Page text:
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Child Abuse Among The Zulus: A People In Cultural Transition

W. Loening
Published 1981 · Psychology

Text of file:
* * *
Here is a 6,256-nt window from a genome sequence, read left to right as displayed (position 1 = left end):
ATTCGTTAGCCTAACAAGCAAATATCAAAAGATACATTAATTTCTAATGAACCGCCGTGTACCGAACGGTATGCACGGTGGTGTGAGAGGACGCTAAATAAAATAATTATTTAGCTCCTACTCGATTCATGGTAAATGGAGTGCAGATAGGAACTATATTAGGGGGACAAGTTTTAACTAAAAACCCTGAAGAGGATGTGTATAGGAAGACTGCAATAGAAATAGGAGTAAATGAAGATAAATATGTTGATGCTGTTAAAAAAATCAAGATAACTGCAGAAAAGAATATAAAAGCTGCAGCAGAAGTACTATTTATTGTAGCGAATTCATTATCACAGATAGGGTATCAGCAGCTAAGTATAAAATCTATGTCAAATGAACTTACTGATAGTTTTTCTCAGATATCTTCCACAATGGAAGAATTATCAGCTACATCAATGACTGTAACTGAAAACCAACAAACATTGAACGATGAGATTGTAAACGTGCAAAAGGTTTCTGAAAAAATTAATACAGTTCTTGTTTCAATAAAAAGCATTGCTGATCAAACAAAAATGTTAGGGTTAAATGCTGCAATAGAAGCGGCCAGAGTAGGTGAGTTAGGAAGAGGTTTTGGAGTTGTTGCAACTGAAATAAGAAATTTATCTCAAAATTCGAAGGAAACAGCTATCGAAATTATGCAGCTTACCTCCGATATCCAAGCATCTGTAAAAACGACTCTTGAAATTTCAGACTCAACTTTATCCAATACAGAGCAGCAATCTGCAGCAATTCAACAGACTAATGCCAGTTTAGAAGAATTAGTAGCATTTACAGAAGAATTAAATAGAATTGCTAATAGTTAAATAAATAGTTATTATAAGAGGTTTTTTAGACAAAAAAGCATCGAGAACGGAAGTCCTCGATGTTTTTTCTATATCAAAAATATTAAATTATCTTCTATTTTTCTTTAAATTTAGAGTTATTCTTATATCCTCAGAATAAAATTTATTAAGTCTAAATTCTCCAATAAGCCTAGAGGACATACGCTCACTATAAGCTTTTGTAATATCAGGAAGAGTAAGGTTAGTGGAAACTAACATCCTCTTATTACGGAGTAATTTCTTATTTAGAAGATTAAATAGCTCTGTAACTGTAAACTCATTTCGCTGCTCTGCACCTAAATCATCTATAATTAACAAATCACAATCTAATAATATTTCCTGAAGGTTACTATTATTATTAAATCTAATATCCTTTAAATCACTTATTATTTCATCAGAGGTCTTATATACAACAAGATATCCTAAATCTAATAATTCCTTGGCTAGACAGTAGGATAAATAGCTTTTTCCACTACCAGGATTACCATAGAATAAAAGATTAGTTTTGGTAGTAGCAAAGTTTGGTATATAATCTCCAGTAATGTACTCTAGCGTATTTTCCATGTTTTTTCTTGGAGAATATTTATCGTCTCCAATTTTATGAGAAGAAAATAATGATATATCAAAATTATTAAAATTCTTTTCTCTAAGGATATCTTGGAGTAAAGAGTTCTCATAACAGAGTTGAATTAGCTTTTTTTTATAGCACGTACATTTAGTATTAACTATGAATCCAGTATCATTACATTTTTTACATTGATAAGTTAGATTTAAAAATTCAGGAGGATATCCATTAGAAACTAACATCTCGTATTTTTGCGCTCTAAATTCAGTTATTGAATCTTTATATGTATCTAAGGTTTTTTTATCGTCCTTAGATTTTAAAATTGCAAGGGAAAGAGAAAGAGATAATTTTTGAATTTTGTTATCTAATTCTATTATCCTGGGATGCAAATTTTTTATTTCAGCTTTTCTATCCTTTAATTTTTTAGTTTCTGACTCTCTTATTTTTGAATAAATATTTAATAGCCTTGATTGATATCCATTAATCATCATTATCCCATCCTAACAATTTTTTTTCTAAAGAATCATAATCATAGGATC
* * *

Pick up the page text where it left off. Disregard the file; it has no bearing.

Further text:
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Abstract Due to industrialization and Westernization the life-style of the Zulu people has undergone a rapid and radical change. This has led to a breakdown of the traditional culture and has not been replaced by an adequate social support structure. Consequently, the social ills of the First World abound and are compounded by persistent beliefs in witchcraft and the power of the ancestral spirits. The Zulu child has thus been exposed to a wide variety of abuses including sheer brutality, ongoing “minor” trauma, neglect, sexual and alcohol abuse. The extended family of yesteryear no longer exists to absorb the stresses and the nuclear family is frequently incomplete. Some contributions towards a solution are seen in (1) Appropriate education at every possible level; (2) Promoting formal and informal community support groups; (3) Screening mothers perinatally; (4) Developing and promoting an adoption service; and (5) Improving primary health care facilities.
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